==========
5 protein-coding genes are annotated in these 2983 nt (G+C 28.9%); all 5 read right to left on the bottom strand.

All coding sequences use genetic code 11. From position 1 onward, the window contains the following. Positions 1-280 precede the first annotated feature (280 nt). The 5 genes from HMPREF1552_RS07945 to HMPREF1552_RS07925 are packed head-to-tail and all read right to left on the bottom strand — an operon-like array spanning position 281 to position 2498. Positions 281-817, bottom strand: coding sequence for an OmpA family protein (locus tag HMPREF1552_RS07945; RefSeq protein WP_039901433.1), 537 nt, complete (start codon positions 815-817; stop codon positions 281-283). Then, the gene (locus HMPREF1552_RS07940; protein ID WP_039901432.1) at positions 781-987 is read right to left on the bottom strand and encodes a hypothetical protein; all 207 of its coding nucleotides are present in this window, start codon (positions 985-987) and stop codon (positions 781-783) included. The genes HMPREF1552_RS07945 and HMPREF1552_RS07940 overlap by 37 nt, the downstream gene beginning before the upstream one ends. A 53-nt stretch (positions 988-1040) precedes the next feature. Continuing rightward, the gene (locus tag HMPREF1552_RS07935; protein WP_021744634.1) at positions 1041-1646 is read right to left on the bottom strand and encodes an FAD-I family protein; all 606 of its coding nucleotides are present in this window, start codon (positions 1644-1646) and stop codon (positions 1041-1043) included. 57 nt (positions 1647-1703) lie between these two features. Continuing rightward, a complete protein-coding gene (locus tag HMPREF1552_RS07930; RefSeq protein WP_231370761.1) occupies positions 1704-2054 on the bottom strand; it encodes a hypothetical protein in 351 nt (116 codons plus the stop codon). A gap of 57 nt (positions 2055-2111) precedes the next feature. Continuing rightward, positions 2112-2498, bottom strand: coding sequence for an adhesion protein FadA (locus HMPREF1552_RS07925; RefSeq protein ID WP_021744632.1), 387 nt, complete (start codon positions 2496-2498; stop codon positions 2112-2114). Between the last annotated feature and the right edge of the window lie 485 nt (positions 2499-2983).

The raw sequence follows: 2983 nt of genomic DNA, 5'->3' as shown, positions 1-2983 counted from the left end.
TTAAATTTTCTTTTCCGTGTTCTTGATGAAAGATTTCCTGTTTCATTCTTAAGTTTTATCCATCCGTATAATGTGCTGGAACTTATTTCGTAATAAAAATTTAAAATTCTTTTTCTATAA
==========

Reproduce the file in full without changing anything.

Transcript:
5 protein-coding genes are annotated in these 2983 nt (G+C 28.9%); all 5 read right to left on the bottom strand.

All coding sequences use genetic code 11. From position 1 onward, the window contains the following. Positions 1-280 precede the first annotated feature (280 nt). The 5 genes from HMPREF1552_RS07945 to HMPREF1552_RS07925 are packed head-to-tail and all read right to left on the bottom strand — an operon-like array spanning position 281 to position 2498. Positions 281-817, bottom strand: coding sequence for an OmpA family protein (locus tag HMPREF1552_RS07945; RefSeq protein WP_039901433.1), 537 nt, complete (start codon positions 815-817; stop codon positions 281-283). Then, the gene (locus HMPREF1552_RS07940; protein ID WP_039901432.1) at positions 781-987 is read right to left on the bottom strand and encodes a hypothetical protein; all 207 of its coding nucleotides are present in this window, start codon (positions 985-987) and stop codon (positions 781-783) included. The genes HMPREF1552_RS07945 and HMPREF1552_RS07940 overlap by 37 nt, the downstream gene beginning before the upstream one ends. A 53-nt stretch (positions 988-1040) precedes the next feature. Continuing rightward, the gene (locus tag HMPREF1552_RS07935; protein WP_021744634.1) at positions 1041-1646 is read right to left on the bottom strand and encodes an FAD-I family protein; all 606 of its coding nucleotides are present in this window, start codon (positions 1644-1646) and stop codon (positions 1041-1043) included. 57 nt (positions 1647-1703) lie between these two features. Continuing rightward, a complete protein-coding gene (locus tag HMPREF1552_RS07930; RefSeq protein WP_231370761.1) occupies positions 1704-2054 on the bottom strand; it encodes a hypothetical protein in 351 nt (116 codons plus the stop codon). A gap of 57 nt (positions 2055-2111) precedes the next feature. Continuing rightward, positions 2112-2498, bottom strand: coding sequence for an adhesion protein FadA (locus HMPREF1552_RS07925; RefSeq protein ID WP_021744632.1), 387 nt, complete (start codon positions 2496-2498; stop codon positions 2112-2114). Between the last annotated feature and the right edge of the window lie 485 nt (positions 2499-2983).

The raw sequence follows: 2983 nt of genomic DNA, 5'->3' as shown, positions 1-2983 counted from the left end.
TTAAATTTTCTTTTCCGTGTTCTTGATGAAAGATTTCCTGTTTCATTCTTAAGTTTTATCCATCCGTATAATGTGCTGGAACTTATTTCGTAATAAAAATTTAAAATTCTTTTTCTATAA